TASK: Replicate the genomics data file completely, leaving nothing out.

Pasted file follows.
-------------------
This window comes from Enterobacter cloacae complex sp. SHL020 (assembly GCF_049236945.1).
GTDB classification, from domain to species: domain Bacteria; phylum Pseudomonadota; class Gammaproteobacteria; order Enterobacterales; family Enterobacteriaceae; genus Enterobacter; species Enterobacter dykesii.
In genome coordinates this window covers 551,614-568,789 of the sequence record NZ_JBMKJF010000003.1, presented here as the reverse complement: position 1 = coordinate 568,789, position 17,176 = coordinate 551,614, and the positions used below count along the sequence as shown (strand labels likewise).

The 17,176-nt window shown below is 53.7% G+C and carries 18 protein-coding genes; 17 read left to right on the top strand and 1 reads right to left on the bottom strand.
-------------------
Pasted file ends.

This window comes from Enterobacter cloacae complex sp. SHL020 (assembly GCF_049236945.1).
GTDB classification, from domain to species: domain Bacteria; phylum Pseudomonadota; class Gammaproteobacteria; order Enterobacterales; family Enterobacteriaceae; genus Enterobacter; species Enterobacter dykesii.
In genome coordinates this window covers 551,614-568,789 of the sequence record NZ_JBMKJF010000003.1, presented here as the reverse complement: position 1 = coordinate 568,789, position 17,176 = coordinate 551,614, and the positions used below count along the sequence as shown (strand labels likewise).

The 17,176-nt window shown below is 53.7% G+C and carries 18 protein-coding genes; 17 read left to right on the top strand and 1 reads right to left on the bottom strand.